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If at first you don't succeed, you're in excellent company

What would you do if you thought, or someone told you, that something was impossible and that you would never achieve it? Would you try for it anyway? Or, what would you do if you failed at something, then you failed again, and again and again. Would you keep trying despite the setbacks?

The reality is that we don?t know what is possible and we don?t know what will happen if we try for the failed thing just one more time.  In fact the evidence suggests that the most successful people in life have believed the ?impossible? and pursued it despite the setbacks, often trying for the thing many times before they eventually succeeded.

A recent article from the Wall Street Journal called ?If at First You Don?t Succeed, Your in Excellent Company? gives examples of some of societies most successful people who have failed, and often many times, before reaching success.  For example, JK Rowling was rejected 12 times before publishers took on Harry Potter. If Rowling hadn?t persevered we would not have got to experience Hogwarts. The same is true of Walt Disney who was told he ?lacked imagination? and the British author G.K. Chesterton?s teacher said that if she were to look inside his head 'we should not find any brain but only a lump of white fat.'. There are hundreds of other examples too which you can find by clicking here

What seems to underlie this success is what psychologists call self-efficacy.  Self-efficacy is a belief that you can reach very specific goals in life.  Having high levels of self-efficacy is associated with many positive outcomes in life.  It helps people overcome setbacks and reach their goals (and exceed expectations, as in the case of Rowling).  Albert Bandura, the psychologists known for his lifetime work into self-efficacy, says that if success comes too easily, some people never master the ability to learn from the criticism.  Criticism can be a gift, so long as the person sees it as a learning opportunity or as information gathering, rather than as personal or demoralising.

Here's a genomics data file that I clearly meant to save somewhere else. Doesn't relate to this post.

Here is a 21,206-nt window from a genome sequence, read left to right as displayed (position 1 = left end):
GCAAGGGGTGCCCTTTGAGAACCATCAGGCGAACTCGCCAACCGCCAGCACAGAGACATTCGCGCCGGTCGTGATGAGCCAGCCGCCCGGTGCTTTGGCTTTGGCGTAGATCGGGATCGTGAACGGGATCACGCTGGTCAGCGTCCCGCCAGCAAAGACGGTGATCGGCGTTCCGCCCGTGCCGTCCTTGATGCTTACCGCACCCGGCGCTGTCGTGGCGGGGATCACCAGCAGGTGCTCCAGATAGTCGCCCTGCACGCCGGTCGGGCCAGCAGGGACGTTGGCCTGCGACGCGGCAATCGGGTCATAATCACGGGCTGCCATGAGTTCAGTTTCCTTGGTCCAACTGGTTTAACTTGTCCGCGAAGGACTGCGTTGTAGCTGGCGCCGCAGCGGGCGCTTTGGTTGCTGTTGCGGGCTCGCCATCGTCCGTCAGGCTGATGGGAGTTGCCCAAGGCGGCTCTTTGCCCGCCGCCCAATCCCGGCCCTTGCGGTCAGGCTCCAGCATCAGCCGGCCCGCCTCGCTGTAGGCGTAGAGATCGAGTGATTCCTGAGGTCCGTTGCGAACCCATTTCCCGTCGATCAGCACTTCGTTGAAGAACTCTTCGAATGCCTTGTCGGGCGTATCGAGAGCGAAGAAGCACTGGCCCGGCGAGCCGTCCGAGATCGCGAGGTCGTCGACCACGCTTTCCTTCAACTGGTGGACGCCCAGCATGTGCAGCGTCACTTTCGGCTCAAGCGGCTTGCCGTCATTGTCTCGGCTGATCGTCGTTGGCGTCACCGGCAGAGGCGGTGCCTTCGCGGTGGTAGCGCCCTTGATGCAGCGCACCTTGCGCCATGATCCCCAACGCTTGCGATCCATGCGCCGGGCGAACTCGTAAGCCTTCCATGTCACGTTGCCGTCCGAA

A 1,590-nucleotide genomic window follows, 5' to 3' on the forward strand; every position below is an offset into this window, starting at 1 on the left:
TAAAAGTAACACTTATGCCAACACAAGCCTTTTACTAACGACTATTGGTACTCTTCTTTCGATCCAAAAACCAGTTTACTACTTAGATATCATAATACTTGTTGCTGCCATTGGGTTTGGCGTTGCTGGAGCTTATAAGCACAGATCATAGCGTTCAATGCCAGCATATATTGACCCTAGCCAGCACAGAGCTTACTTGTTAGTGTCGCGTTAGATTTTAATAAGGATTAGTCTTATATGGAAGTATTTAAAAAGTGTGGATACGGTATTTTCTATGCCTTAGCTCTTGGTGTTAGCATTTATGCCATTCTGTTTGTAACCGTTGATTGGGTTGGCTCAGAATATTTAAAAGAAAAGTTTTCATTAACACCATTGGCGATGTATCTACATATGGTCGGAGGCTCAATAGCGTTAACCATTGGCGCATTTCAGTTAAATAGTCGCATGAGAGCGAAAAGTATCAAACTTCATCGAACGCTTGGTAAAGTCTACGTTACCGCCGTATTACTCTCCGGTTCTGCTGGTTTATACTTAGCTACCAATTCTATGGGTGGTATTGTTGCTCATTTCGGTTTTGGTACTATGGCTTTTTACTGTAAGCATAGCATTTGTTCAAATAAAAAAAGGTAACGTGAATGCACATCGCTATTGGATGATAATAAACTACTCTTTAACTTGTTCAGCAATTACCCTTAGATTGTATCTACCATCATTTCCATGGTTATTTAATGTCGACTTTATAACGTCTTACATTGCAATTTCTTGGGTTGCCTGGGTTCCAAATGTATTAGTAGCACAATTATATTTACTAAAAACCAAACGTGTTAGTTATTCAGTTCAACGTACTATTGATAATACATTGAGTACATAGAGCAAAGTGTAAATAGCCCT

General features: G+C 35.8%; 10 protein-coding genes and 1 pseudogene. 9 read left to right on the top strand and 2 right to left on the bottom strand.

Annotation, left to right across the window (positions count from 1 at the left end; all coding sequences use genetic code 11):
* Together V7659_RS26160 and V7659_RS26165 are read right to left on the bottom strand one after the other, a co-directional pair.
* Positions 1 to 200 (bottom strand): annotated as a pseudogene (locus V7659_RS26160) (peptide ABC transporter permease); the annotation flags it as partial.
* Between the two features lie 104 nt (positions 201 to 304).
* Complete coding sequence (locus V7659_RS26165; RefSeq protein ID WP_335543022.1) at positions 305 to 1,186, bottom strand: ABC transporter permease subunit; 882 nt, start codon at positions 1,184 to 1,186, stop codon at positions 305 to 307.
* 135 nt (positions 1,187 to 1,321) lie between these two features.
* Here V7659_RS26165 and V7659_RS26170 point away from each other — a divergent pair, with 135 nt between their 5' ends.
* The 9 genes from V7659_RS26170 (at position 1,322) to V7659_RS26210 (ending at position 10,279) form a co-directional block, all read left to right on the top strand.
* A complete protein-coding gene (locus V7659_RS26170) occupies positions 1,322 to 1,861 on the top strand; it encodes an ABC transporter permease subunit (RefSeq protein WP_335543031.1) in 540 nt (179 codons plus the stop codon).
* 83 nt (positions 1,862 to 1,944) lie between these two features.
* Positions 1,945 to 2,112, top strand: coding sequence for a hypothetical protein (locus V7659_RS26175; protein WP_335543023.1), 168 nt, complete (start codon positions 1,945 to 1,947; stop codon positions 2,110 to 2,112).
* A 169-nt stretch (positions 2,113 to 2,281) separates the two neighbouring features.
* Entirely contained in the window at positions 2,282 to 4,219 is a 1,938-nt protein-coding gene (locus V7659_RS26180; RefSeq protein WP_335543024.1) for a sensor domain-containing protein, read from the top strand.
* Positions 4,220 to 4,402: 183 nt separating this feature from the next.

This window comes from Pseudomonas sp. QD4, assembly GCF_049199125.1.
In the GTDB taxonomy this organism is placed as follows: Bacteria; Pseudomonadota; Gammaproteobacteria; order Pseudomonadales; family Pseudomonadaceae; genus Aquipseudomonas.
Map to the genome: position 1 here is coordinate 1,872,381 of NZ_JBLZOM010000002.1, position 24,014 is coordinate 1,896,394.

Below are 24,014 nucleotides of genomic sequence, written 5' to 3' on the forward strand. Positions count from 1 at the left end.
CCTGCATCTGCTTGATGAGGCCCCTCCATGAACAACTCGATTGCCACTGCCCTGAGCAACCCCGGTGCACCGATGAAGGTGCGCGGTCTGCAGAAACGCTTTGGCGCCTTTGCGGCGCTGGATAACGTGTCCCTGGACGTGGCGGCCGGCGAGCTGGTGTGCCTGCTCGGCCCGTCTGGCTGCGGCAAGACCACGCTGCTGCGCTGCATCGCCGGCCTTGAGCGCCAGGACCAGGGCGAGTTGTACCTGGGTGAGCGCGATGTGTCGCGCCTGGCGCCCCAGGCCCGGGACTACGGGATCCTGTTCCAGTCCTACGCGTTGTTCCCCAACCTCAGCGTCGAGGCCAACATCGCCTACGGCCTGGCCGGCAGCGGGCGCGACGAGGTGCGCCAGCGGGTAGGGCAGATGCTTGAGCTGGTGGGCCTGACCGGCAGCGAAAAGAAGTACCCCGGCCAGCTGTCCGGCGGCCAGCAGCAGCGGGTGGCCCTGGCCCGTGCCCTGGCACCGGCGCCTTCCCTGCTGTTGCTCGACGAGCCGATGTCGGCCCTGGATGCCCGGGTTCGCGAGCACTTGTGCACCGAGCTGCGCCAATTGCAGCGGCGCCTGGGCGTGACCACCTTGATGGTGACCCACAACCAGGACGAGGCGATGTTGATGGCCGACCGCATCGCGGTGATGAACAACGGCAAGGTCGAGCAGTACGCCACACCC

The good news is that people, of any age, can learn to be more efficacious.  The article mentions several ways to increase self-efficacy: small success, learning from others, encouragement and constructive feedback.  At the Centre we like Carol Dweck?s approach to this which you can read about here.

In addition to these ways to build self-efficacy the other message from this article is that failures and setback are a normal part of human nature.  Even the most successful people have failed along the way.  As Thomas Edison said ?I failed my way to success? to read the article click here.

 
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